Digital technology has been making its way into retail gradually. A decade ago, pioneers were looked upon with a smile. But the pandemic has changed the balance of power. Consumers have developed a new shopping experience: they’re used to finding products with a click of the mouse, checking their specifications with another swipe, and paying with a third. Retailers have had to work hard to keep the physical store visit from being frustrating all the time. What all this means for commercial real estate investors and how the requirements for premises and business are changing – in our material.
The scale of the problem
According to estimates by eMarketer1, in 2020 the total volume of retail sales worldwide fell by 2.8%, although before the pandemic the company’s experts predicted an increase of 4.4%. According to their calculations, in 2021 the figure will return to the level of pre-pandemic 2019.
Online commerce, on the other hand, is gaining popularity at a breakneck pace. It grew 25.7% in 2020 and is expected to grow another 16.8% in 2021. Among the leaders in this segment are India, Brazil, Russia and Argentina – these countries are expected to have annual growth of at least 26%. By 2025, e-commerce will account for about a quarter of all sales.
So is it time for regular stores to go out of business? Not at all! First, they will remain in demand for the foreseeable future, and second, multichannel shopping is now gaining popularity. It’s a mixed format in which part of the user experience is online and part is offline. For example, online ordering with pickup from the physical store, home delivery from the store, trying on or selecting goods in the store with subsequent online purchase, information support for the customer in the store, online payment for purchases, and more.
For this reason, before purchasing retail space, it is useful for an investor to understand how in-demand the facility will be, and before entering into an agreement with a tenant, to audit his project to see if it is in line with new trends.
Startups offering digital retail improvements are plentiful, but not all ideas are in demand by users and not all will pay off. Let’s look at what’s already in use and is of interest to customers.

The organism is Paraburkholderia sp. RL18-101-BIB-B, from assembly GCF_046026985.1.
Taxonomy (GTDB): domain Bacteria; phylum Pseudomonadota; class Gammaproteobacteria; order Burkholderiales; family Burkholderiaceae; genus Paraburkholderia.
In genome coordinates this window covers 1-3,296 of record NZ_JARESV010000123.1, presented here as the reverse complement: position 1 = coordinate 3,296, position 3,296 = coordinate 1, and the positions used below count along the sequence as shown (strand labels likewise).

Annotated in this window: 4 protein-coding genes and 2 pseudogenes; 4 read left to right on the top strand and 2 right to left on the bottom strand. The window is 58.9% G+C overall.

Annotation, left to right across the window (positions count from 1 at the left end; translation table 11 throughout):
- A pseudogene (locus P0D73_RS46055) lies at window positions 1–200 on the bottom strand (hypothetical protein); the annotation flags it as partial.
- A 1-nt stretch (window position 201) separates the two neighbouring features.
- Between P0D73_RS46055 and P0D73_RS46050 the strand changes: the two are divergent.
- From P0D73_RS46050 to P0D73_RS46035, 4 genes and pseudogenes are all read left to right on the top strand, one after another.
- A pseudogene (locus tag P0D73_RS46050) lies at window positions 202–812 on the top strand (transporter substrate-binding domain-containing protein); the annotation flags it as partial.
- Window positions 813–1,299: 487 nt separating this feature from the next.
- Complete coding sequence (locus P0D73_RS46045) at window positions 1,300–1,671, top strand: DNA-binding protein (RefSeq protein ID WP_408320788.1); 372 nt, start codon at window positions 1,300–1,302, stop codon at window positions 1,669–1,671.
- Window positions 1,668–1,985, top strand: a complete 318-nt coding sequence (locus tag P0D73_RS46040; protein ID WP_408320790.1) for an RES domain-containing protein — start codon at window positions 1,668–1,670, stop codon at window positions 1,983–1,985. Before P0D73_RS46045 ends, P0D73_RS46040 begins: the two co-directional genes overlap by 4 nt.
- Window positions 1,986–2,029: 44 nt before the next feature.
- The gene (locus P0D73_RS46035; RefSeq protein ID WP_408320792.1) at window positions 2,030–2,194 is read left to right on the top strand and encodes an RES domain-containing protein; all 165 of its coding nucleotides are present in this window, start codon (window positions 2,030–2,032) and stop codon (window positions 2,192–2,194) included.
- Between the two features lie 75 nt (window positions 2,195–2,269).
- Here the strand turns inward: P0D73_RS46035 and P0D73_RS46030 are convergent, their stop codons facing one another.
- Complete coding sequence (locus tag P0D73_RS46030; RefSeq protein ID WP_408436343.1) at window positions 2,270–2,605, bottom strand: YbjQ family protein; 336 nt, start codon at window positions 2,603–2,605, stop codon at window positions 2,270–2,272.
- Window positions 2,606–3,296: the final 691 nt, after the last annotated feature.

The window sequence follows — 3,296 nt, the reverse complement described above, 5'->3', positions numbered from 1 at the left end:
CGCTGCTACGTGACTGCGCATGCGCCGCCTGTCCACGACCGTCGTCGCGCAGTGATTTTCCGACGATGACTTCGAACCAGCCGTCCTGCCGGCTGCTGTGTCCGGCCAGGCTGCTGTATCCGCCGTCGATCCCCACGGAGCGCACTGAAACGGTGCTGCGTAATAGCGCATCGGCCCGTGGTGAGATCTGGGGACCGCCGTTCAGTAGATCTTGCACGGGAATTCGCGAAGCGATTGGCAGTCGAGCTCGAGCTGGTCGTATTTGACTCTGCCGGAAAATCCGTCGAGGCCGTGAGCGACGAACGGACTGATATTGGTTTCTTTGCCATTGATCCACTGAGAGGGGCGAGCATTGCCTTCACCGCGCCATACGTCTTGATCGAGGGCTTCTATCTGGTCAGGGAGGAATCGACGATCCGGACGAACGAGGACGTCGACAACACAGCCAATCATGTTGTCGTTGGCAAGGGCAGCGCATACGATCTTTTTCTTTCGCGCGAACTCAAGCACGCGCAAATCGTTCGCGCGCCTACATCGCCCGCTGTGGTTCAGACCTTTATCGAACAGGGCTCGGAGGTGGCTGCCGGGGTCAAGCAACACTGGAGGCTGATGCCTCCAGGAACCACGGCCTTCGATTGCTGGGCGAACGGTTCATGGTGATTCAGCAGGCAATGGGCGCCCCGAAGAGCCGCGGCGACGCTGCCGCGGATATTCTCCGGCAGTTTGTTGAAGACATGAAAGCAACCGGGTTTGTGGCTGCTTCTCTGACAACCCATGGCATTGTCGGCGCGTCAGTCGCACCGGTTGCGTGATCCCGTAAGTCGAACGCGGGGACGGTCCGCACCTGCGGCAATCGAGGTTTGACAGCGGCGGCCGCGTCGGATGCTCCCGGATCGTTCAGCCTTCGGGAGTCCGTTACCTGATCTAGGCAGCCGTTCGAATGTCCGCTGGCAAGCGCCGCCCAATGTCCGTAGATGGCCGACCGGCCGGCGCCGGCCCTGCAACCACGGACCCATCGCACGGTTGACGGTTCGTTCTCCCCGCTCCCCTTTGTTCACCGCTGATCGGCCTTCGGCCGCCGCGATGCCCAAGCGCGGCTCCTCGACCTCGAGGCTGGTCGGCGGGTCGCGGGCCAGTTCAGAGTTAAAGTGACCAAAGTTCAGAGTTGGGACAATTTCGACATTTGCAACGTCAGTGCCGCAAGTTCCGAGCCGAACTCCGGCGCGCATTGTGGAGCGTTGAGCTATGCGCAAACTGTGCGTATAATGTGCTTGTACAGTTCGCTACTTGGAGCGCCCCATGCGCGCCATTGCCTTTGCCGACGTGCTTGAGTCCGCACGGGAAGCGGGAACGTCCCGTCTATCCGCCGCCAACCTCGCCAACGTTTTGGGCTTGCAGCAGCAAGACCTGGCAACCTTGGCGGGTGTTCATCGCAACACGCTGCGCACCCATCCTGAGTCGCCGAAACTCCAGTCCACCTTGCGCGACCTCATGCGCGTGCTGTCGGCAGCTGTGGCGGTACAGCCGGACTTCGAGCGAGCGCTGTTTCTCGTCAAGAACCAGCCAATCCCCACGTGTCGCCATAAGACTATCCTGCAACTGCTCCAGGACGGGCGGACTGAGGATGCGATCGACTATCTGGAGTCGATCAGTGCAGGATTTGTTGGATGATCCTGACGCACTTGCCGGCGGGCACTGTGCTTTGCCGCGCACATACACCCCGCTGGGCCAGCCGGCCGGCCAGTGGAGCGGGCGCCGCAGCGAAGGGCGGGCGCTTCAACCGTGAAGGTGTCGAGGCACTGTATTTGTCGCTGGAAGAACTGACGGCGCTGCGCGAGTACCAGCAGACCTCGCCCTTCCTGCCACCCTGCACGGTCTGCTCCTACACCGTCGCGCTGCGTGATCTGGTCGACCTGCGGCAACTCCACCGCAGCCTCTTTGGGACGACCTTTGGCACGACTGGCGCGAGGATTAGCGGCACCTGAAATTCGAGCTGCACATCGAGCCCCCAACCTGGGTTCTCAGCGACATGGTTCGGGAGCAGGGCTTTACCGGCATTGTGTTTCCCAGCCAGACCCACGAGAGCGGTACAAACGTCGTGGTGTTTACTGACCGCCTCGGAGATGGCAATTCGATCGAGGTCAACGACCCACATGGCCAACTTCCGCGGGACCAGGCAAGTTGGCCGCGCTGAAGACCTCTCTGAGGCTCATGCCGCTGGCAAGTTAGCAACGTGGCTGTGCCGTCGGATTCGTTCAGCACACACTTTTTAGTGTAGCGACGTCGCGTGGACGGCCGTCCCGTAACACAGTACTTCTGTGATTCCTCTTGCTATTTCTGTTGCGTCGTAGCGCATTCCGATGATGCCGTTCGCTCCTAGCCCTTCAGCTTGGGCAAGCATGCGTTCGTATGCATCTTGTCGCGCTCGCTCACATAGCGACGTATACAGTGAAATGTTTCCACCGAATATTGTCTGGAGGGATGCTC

So what should a retailer look out for if they want to improve store efficiency?
Such a cart becomes the customer’s personal in-store consultant. With a built-in touchscreen, the customer can download a shopping list and create a route around the sales floor. The built-in scales and computer vision camera record the type, weight and quantity of goods put into the cart. To pay, simply attach a loyalty card and bank card to the card reader on the cart.
Thus, the customer is spared unnecessary contacts, his time in the store is minimized, and the store has the opportunity to deliver promotions and personalized offers to the customer. Kroger and Microsoft4 are among the pioneers of this solution.
The point of application for a variety of automation solutions has been store shelves.
Electronic labels. One of the first and already massive implementations. They allow more information to be delivered to the customer, save staff efforts to keep prices up to date and allow for quick and coordinated price changes in stores, and make it easier to conduct promotions, including short-term ones.
Stock gauges. Several types of indicators determine whether there are enough items on the shelf. These include built-in weight detectors, infrared sensors, and light sensors. Sometimes computer vision is also added to them – giving you the ability to recognize the actions of the shopper who is taking the item – like in Amazon Go stores.
Quality sensors. They allow you to determine the freshness of products. Usually attached to the package of products.
Interactive tags on products. They help customer or employee to find a particular product on the shelf and get more information about it.